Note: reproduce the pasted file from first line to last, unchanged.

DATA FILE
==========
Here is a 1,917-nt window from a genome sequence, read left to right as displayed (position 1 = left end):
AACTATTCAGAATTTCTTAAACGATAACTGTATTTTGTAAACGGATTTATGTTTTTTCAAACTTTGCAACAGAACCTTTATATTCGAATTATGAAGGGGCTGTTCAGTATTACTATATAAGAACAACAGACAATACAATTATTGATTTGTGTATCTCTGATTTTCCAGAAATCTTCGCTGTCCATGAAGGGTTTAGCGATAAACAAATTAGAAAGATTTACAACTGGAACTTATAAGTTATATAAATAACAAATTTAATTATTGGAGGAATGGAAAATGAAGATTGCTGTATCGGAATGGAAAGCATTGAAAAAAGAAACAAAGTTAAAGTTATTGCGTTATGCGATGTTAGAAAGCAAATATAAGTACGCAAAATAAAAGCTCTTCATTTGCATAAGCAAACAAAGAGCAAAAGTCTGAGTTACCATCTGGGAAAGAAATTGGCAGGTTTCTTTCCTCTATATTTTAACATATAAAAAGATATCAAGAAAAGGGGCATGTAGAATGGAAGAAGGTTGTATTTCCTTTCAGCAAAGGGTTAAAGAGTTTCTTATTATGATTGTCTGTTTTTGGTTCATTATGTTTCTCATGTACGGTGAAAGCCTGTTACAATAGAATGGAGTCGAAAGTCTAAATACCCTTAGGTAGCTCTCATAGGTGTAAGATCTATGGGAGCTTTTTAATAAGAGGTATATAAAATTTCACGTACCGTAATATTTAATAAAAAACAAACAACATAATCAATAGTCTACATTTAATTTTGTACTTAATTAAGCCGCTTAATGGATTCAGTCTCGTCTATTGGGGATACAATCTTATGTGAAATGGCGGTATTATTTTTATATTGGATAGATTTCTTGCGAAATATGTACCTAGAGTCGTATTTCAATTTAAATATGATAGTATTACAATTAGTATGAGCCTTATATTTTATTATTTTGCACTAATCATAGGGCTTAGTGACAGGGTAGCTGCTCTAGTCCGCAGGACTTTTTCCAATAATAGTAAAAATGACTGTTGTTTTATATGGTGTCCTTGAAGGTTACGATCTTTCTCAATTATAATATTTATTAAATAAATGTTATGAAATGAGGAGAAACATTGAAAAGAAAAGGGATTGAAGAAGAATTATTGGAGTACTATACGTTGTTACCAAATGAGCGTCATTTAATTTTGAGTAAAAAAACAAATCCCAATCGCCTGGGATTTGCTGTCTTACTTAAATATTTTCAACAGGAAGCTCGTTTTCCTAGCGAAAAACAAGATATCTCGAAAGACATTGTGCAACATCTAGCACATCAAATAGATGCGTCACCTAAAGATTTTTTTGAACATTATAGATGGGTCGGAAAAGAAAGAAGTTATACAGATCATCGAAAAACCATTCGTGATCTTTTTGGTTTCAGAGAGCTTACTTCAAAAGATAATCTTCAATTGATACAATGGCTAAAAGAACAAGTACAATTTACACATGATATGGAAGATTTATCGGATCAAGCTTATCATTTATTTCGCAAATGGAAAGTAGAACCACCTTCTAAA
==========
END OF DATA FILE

Here is a 1,917-nt window from a genome sequence, read left to right as displayed (position 1 = left end):
AACTATTCAGAATTTCTTAAACGATAACTGTATTTTGTAAACGGATTTATGTTTTTTCAAACTTTGCAACAGAACCTTTATATTCGAATTATGAAGGGGCTGTTCAGTATTACTATATAAGAACAACAGACAATACAATTATTGATTTGTGTATCTCTGATTTTCCAGAAATCTTCGCTGTCCATGAAGGGTTTAGCGATAAACAAATTAGAAAGATTTACAACTGGAACTTATAAGTTATATAAATAACAAATTTAATTATTGGAGGAATGGAAAATGAAGATTGCTGTATCGGAATGGAAAGCATTGAAAAAAGAAACAAAGTTAAAGTTATTGCGTTATGCGATGTTAGAAAGCAAATATAAGTACGCAAAATAAAAGCTCTTCATTTGCATAAGCAAACAAAGAGCAAAAGTCTGAGTTACCATCTGGGAAAGAAATTGGCAGGTTTCTTTCCTCTATATTTTAACATATAAAAAGATATCAAGAAAAGGGGCATGTAGAATGGAAGAAGGTTGTATTTCCTTTCAGCAAAGGGTTAAAGAGTTTCTTATTATGATTGTCTGTTTTTGGTTCATTATGTTTCTCATGTACGGTGAAAGCCTGTTACAATAGAATGGAGTCGAAAGTCTAAATACCCTTAGGTAGCTCTCATAGGTGTAAGATCTATGGGAGCTTTTTAATAAGAGGTATATAAAATTTCACGTACCGTAATATTTAATAAAAAACAAACAACATAATCAATAGTCTACATTTAATTTTGTACTTAATTAAGCCGCTTAATGGATTCAGTCTCGTCTATTGGGGATACAATCTTATGTGAAATGGCGGTATTATTTTTATATTGGATAGATTTCTTGCGAAATATGTACCTAGAGTCGTATTTCAATTTAAATATGATAGTATTACAATTAGTATGAGCCTTATATTTTATTATTTTGCACTAATCATAGGGCTTAGTGACAGGGTAGCTGCTCTAGTCCGCAGGACTTTTTCCAATAATAGTAAAAATGACTGTTGTTTTATATGGTGTCCTTGAAGGTTACGATCTTTCTCAATTATAATATTTATTAAATAAATGTTATGAAATGAGGAGAAACATTGAAAAGAAAAGGGATTGAAGAAGAATTATTGGAGTACTATACGTTGTTACCAAATGAGCGTCATTTAATTTTGAGTAAAAAAACAAATCCCAATCGCCTGGGATTTGCTGTCTTACTTAAATATTTTCAACAGGAAGCTCGTTTTCCTAGCGAAAAACAAGATATCTCGAAAGACATTGTGCAACATCTAGCACATCAAATAGATGCGTCACCTAAAGATTTTTTTGAACATTATAGATGGGTCGGAAAAGAAAGAAGTTATACAGATCATCGAAAAACCATTCGTGATCTTTTTGGTTTCAGAGAGCTTACTTCAAAAGATAATCTTCAATTGATACAATGGCTAAAAGAACAAGTACAATTTACACATGATATGGAAGATTTATCGGATCAAGCTTATCATTTATTTCGCAAATGGAAAGTAGAACCACCTTCTAAA